Hiking at high altitudes can be a beautiful and rewarding experience, and can be quite challenging but how to train for high altitude hiking. When considering a hiking trip that involves high altitudes, it is important to properly train to ensure success. In this blog post, we will explore some of the ways you can prepare for your hike, as well as how altitude can affect hikers. So whether you are an experienced hiker preparing for a more challenging trek or a beginner just starting, read on for advice on how to best train for hiking at high altitudes.
Improve your exposure to high altitudes slowly:
One way to get employed at a high altitude is by spending more time there. This means training at higher altitudes before your trek and making sure that it will be a gradual ascent during travel days too. Most treks already have this kind of build-up in their itinerary, so all you need to do beforehand includes focusing primarily on pre-trek preparation.
One excellent strategy for how to train for high altitude hiking is acclimating oneself airborne which also involves hiking upward gradually over a period.
Cardio workout and exercise:
You should prepare for your trek by including a good amount of cardio exercises at sustained levels. Many people swear by interval training, but make sure you can maintain a steady pace with walking as well.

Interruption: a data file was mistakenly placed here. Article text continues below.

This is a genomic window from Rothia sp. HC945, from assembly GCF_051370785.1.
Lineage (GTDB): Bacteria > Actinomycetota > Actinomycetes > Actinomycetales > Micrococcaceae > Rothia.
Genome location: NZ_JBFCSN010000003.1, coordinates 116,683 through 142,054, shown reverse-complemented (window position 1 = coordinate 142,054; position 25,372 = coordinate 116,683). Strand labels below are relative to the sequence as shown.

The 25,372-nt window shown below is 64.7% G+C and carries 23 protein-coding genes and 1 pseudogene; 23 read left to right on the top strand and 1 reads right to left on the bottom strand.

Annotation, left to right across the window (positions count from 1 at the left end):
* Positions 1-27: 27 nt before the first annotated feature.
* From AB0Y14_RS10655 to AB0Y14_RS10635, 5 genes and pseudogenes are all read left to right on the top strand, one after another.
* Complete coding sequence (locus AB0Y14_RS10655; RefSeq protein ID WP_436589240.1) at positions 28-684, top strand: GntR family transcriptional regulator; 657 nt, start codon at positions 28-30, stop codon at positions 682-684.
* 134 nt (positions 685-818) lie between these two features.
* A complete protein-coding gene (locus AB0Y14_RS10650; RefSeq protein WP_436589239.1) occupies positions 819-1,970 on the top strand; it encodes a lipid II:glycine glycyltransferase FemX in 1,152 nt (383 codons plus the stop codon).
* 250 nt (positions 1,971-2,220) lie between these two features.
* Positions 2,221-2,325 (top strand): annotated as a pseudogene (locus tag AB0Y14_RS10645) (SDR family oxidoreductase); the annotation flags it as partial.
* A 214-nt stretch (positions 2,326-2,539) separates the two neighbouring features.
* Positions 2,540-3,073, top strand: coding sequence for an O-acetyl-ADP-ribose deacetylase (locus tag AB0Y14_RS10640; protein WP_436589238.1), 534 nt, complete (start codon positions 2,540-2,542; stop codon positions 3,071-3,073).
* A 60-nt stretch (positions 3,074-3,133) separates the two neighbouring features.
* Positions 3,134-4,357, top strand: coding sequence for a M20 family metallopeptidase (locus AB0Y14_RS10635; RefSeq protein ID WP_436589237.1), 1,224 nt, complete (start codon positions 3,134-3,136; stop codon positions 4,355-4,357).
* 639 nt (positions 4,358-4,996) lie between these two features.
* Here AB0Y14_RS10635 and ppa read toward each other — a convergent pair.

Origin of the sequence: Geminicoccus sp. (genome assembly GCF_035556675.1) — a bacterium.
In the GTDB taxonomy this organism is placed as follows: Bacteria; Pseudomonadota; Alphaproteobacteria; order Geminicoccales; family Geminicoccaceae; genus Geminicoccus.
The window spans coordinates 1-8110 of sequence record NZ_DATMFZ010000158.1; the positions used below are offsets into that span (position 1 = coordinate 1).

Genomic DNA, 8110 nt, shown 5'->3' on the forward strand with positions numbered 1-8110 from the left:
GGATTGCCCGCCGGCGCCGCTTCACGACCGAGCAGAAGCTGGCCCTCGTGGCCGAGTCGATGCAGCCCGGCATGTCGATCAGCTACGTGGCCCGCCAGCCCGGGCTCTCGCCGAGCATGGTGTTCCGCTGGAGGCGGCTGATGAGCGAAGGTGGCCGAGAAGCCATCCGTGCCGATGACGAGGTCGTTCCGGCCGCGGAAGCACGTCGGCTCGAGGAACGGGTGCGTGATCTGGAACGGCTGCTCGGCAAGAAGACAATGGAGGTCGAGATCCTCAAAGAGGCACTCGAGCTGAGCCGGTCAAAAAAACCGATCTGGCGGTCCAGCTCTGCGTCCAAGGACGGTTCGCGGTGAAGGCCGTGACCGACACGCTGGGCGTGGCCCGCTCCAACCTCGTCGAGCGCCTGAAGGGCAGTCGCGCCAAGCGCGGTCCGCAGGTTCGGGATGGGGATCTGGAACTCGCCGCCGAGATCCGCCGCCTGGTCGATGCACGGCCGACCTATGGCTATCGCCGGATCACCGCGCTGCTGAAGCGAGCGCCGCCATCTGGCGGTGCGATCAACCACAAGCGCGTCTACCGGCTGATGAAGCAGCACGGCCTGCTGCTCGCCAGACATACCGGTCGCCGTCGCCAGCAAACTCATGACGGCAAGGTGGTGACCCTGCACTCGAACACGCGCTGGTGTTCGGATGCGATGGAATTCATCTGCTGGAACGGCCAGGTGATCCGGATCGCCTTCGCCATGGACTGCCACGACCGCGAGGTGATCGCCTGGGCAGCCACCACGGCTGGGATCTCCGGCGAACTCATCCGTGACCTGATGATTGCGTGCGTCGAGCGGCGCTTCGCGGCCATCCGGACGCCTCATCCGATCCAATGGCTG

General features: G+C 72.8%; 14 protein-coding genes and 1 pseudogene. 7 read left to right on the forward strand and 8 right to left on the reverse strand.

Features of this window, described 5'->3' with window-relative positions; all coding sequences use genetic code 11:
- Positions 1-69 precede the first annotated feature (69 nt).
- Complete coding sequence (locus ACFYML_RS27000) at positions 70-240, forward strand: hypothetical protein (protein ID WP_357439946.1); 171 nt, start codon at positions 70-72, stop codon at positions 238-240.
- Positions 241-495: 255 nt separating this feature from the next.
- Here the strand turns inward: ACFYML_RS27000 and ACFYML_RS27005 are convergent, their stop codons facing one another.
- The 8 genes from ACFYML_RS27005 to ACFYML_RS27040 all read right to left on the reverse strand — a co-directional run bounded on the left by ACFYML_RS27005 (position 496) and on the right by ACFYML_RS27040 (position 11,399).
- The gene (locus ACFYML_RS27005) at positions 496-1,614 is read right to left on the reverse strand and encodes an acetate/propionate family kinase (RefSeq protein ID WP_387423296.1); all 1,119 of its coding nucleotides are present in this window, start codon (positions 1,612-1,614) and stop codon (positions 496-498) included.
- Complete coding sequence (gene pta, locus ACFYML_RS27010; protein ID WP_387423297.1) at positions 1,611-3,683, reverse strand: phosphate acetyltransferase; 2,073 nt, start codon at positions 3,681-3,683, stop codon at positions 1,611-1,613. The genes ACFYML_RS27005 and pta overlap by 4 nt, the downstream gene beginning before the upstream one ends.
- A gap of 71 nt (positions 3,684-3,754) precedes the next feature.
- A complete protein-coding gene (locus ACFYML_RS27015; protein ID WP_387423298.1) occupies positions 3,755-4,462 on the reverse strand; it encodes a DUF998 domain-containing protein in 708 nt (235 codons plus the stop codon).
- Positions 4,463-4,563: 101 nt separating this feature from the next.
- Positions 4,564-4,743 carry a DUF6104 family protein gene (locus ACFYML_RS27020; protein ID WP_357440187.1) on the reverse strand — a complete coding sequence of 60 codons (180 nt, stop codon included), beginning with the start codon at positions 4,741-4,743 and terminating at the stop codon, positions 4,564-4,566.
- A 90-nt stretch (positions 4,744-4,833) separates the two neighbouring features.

Make sure that your intensity will not be too low to maintain a steady state over long periods. This is important because there’s less oxygen available at higher elevations than in lower terrain areas.
Do regular Yoga:
High altitude can make you feel breathless and stressed, but there are ways to get back in control. One way is with yogic breathing – even just learning how long your inhale should last will help reduce the panic when faced with high altitudes.
When you are at a high altitude, your breathing may become acute and difficult. To get back in control of it is yogic breathing that can help feel more confident about your ability to deal if this situation arises on the trekking path. By mastering certain techniques in yoga you can learn how to train for high altitude hiking like taking deep breaths from within yourself or abdominal inhalations. You will know what needs to be done when oxygen levels start decreasing–your body’s natural response kicks into gear.
Take first aid kits:
The nice thing about traveling to high altitudes is that there are many options for playing it safe. If you’re new at this, pack an altitude aid like Diamox or Loma Linda mountain sickness tablets with your medications and indigestion pills just in case things get less than pleasant while climbing (and don’t forget cough drops!).
Take in enough calories:
You can’t afford to be distracted by hunger pangs when learning how to train for high altitude hiking. Your body needs more food and water and calories than usual, so make sure you pack plenty of treats like jerky or chocolate that are rich with sugar.
Take in enough water: